11th August 2017, Volume 130 Number 1460

Diana Lennon

We should be celebrating as after a half a century we can see signs of making progress. Acute rheumatic fever (ARF) has declined instead of endlessly climbing as it has…

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Author Information

Diana Lennon, Professor of Population Health of Children and Youth, Department of Paediatrics, University of Auckland; Paediatrician in Infectious Diseases, Starship and Kidz First Hospitals, Auckland.


Diana Lennon, School of Population Health, Morrin Road, Glen Innes, Auckland 1072.

Correspondence Email


Competing Interests



  1. Milne RJ, Lennon DR, Stewart JM, Vander Hoorn S, Scuffham PA. Incidence of acute rheumatic fever in New Zealand children and youth. Journal of Paediatrics and Child Health. 2012; 48 (8):685–91.
  2. Denny FW, Wannamaker LW, Brink WR, Rammelkamp CH Jr., Custer EA. Prevention of rheumatic fever; treatment of the preceding streptococcic infection. Jama. 1950; 143(2):151–3.
  3. Trenholme A, Best E, Vogel A, Stewart J, Miller C, Lennon D. Respiratory virus detection during hopsitalisation for lower respiratory virus infection in children under 2 years in south Auckland, New Zealand. J Paed Child Health. 2017(53):551–5.
  4. Lennon D, Gellin BG, Hood D. Successful vaccine intervention in a group A meningococcal outbreak in Auckland, New Zealand. Pediatr Infect Dis J. 1992; 11:617–23.
  5. Baker M, McNicholas A, Garrett N, Jones N, Stewart J, Koberstein V, et al. Household crowding a major risk factor for epidemic meningococcal disease in Auckland children. Pediatr Infect Dis J. 2000; 19(10):983–90.
  6. Lennon D, Jackson C, Wong S, Horsfall M, Stewart J, Reid S. Fast Tracking the Vaccine Licensure Process to Control an Epidemic of Serogroup B Meningococcal Disease in New Zealand. Clin Infect Dis. 2009; 49(4):597–605.
  7. Lennon D, Stewart J, Farrell E, Palmer A, Mason H. School-Based Prevention of Acute Rheumatic Fever: A Group Randomized Trial in New Zealand. Pediatr Infect Dis J. 2009; 28(9):787–94.
  8. Gordis L. Effectiveness of comprehensive-care programs in preventing rheumatic fever. N Engl J Med. 1973; 289(7):331–5.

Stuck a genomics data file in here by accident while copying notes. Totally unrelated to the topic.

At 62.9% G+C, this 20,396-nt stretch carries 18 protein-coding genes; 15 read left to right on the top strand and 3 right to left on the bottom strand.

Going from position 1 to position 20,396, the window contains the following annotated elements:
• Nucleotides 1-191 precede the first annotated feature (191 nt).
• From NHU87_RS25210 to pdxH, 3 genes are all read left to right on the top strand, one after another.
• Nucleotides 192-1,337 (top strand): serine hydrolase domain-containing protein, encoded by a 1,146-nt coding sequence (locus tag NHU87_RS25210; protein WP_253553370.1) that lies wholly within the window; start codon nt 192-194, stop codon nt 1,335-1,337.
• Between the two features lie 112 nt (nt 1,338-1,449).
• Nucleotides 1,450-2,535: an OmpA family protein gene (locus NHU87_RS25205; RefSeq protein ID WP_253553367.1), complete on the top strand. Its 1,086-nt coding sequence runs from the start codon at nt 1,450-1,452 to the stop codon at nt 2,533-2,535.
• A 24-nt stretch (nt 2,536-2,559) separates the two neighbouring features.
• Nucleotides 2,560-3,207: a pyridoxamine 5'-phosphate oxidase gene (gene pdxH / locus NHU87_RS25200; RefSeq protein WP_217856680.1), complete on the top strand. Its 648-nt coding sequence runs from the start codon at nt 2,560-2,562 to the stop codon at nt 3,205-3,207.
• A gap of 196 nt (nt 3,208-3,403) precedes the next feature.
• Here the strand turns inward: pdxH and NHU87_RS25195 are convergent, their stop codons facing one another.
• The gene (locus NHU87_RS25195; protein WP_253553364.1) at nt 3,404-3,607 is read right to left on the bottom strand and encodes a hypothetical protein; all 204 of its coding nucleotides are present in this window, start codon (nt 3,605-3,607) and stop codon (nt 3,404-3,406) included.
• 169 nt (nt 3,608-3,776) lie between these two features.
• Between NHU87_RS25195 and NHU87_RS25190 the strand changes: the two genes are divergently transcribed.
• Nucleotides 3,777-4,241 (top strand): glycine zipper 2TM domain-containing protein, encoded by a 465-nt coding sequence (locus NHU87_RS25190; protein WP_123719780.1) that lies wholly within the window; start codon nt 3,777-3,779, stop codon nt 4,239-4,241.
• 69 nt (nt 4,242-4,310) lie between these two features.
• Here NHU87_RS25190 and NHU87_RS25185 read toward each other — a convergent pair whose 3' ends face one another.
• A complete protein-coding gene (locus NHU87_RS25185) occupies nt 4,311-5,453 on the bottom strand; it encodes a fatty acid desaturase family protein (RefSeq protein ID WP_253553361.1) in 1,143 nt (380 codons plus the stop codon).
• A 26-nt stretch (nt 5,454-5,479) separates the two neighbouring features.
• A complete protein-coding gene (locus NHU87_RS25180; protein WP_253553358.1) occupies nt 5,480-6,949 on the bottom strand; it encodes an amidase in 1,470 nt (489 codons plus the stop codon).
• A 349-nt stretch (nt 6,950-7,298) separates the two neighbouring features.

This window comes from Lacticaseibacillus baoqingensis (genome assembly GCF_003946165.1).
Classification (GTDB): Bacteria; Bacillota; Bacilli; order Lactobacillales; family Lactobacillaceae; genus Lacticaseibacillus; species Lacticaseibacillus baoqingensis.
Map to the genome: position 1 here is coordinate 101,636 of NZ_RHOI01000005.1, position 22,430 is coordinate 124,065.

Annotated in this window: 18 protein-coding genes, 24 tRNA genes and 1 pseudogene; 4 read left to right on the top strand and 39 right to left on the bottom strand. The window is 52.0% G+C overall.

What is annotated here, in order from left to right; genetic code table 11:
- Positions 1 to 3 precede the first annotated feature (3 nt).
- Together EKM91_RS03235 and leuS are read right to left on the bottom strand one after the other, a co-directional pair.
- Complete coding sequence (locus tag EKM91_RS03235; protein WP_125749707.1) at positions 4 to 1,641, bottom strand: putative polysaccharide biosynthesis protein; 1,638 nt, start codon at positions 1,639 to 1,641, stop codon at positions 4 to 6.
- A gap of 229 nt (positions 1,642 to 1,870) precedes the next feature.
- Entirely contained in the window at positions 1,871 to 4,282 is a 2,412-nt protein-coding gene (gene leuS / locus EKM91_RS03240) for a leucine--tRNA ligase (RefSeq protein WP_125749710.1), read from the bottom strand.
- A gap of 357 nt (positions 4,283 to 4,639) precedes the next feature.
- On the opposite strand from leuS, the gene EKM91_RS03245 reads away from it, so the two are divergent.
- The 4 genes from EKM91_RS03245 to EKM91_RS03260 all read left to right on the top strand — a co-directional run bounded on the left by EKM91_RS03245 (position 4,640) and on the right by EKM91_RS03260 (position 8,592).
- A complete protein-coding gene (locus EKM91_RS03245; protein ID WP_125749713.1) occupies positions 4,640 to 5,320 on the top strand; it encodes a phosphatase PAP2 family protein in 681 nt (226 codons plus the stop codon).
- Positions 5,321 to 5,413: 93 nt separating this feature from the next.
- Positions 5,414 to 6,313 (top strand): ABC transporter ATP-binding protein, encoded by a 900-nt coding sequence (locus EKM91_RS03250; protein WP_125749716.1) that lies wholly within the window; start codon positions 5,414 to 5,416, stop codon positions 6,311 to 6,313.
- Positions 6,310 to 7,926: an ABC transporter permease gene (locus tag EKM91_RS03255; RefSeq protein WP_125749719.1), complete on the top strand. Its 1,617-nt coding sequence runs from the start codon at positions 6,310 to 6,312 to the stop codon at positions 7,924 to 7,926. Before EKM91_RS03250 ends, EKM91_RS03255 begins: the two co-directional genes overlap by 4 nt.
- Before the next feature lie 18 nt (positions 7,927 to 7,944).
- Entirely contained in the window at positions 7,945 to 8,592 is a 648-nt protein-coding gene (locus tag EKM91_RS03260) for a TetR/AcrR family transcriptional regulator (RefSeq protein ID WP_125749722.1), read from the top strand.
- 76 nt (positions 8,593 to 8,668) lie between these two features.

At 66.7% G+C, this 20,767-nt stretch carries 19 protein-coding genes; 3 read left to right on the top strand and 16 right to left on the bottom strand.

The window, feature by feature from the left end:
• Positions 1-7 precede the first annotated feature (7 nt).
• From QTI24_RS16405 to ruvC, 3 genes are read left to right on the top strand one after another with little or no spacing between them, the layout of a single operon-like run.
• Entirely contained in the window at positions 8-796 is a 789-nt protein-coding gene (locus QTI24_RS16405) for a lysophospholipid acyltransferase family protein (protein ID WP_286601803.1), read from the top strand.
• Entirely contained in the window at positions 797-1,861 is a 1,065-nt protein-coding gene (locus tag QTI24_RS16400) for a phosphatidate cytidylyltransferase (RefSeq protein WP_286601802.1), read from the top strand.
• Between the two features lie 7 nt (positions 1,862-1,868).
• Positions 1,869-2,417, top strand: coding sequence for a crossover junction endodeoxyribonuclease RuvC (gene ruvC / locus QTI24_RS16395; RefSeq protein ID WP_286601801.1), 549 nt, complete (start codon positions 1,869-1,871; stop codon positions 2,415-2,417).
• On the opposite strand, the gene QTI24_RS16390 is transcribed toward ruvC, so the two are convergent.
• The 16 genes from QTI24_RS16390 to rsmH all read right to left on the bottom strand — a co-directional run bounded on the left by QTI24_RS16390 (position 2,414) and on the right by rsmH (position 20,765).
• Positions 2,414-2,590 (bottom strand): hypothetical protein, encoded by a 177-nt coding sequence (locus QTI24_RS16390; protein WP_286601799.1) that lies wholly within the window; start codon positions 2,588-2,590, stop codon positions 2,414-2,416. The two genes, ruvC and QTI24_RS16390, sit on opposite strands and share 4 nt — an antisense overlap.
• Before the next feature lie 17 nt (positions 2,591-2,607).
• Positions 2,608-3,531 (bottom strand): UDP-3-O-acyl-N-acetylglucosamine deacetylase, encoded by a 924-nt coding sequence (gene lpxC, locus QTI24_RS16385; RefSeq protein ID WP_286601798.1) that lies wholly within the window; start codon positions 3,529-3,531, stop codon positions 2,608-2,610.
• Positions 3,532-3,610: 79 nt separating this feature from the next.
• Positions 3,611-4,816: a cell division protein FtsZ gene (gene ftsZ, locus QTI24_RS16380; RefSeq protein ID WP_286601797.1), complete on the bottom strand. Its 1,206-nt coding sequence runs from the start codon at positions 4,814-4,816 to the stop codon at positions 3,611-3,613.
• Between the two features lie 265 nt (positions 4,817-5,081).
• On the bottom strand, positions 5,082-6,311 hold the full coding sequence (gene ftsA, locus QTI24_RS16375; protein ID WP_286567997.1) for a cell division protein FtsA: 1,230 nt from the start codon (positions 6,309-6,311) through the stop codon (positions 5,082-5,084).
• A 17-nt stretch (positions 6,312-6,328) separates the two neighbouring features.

9. Lennon D, Anderson P, Kerdelemidis M, Farrell E, Crengle Mahi S, Percival T, et al. First Presentation Acute Rheumatic Fever is Preventable in a Community Setting; A School Based Intervention. The Pediatric Infectious Diseases Journal 2017.
  10. Bowen AC, Tong SY, Andrews RM, O’Meara IM, McDonald MI, Chatfield MD, et al. Short-course oral co-trimoxazole versus intramuscular benzathine benzylpenicillin for impetigo in a highly endemic region: an open-label, randomised, controlled, non-inferiority trial. Lancet. 2014; 384(9960):2132–40.
  11. Martin DR, Voss LM, Walker SJ, Lennon D. Acute rheumatic fever in Auckland, New Zealand: Spectrum of associated group A streptococci different from expected. Pediatr Infect Dis J. 1994; 13 (4):264–9.
  12. Williamson DA, Smeesters P, Steer A, Steemson JD, Ng AC, Proft T, et al. M-protein analysis of Streptococcus pyogenes isolates associated with acute rheumatic fever in New Zealand. J Clin Microbiol. 2015.
  13. Mhlanga N, Sharp G, Nulsen M. emm type distribution of Group A Streptococcus isolates from the throat swabs of children living in areas with a high (Northland and Gisborne) or low (Palmerston North) incidence of Acute Rheumatic Fever New Zealand Medical Journal. 2017; 130(1460):13–20.
  14. Lennon D, Reid S, Stewart J, Jackson C, Crengle S, Percival T. Reducing inequalities with vaccines: New Zealand’s MeNZB vaccine initiative to control an epidemic. Journal of Paediatrics and Child Health. 2012; 48(3):193–201.


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